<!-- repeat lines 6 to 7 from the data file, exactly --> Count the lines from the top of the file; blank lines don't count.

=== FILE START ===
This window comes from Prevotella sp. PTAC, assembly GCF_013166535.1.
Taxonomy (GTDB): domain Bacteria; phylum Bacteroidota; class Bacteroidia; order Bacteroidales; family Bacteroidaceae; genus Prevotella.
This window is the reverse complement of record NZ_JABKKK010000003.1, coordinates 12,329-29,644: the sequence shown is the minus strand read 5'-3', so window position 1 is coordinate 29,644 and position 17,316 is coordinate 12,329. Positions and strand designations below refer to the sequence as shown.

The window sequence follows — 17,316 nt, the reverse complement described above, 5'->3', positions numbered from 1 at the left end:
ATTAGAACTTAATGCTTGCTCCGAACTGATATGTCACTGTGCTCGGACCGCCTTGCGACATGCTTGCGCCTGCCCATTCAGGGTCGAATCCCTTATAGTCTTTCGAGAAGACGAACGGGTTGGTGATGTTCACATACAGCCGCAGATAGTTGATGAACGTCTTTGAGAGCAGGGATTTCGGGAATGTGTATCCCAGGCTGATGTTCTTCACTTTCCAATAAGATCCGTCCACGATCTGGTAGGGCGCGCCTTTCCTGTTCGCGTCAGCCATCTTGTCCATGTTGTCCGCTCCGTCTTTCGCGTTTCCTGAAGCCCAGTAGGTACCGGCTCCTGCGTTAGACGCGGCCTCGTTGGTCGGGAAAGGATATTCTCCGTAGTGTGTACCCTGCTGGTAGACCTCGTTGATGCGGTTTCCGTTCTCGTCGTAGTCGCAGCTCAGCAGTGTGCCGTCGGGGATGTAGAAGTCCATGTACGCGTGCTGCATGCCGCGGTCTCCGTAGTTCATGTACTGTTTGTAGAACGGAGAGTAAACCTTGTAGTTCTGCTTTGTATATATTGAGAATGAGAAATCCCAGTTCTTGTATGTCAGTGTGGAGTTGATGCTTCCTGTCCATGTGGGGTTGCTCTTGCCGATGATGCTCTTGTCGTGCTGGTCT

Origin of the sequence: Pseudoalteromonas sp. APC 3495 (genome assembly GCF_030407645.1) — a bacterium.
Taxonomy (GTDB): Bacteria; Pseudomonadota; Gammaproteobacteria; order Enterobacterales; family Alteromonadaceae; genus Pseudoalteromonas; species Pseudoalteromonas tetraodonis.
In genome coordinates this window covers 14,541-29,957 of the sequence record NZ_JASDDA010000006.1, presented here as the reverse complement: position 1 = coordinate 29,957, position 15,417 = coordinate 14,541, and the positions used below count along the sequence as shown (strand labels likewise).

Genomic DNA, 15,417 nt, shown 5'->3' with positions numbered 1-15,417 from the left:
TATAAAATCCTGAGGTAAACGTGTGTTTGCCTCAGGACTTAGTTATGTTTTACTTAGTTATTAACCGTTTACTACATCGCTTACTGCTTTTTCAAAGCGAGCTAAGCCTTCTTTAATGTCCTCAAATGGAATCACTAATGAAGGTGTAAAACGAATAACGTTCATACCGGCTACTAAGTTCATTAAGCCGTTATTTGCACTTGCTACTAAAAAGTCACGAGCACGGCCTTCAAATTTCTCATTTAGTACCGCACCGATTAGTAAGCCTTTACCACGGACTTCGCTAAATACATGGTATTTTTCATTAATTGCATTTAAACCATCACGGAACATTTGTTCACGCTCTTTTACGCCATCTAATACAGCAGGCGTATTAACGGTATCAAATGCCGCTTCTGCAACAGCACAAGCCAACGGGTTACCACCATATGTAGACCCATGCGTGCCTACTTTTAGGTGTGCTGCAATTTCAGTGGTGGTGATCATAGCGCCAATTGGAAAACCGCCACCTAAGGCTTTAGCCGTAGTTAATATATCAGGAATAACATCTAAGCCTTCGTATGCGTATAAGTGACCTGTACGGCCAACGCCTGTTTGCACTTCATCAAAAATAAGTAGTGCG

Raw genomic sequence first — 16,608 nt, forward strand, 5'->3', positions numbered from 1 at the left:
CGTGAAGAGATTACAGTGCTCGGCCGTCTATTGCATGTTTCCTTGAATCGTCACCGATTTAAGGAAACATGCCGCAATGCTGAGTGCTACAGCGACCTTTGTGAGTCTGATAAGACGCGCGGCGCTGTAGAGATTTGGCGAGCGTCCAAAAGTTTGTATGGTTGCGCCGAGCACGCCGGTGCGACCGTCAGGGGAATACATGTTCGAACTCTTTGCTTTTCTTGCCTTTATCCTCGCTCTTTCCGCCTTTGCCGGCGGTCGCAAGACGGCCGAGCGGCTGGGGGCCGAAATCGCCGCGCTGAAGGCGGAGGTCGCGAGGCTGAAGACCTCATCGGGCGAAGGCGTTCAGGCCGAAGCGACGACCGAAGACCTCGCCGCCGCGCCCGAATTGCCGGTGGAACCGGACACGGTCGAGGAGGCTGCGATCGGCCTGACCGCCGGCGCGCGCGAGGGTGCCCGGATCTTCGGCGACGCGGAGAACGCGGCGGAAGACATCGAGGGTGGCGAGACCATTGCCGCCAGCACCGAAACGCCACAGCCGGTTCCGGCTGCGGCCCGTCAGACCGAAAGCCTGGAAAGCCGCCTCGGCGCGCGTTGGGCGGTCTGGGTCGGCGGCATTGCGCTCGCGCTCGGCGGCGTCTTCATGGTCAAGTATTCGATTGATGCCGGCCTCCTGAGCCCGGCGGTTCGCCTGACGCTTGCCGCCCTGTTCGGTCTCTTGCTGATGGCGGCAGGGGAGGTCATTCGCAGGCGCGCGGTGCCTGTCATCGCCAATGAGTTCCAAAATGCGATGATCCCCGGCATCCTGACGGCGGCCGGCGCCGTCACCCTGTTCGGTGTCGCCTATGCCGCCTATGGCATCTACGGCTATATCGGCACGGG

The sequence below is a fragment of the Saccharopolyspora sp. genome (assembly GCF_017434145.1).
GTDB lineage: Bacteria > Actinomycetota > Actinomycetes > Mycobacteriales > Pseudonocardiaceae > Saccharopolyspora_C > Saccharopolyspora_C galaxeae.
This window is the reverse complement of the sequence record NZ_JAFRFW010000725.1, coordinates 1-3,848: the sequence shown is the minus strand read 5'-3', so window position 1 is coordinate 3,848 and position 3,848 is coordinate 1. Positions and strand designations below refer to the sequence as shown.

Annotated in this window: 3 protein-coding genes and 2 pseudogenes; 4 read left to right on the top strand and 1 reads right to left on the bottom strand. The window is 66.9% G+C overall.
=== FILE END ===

Origin of the sequence: Pseudoalteromonas sp. APC 3495 (genome assembly GCF_030407645.1) — a bacterium.
Taxonomy (GTDB): Bacteria; Pseudomonadota; Gammaproteobacteria; order Enterobacterales; family Alteromonadaceae; genus Pseudoalteromonas; species Pseudoalteromonas tetraodonis.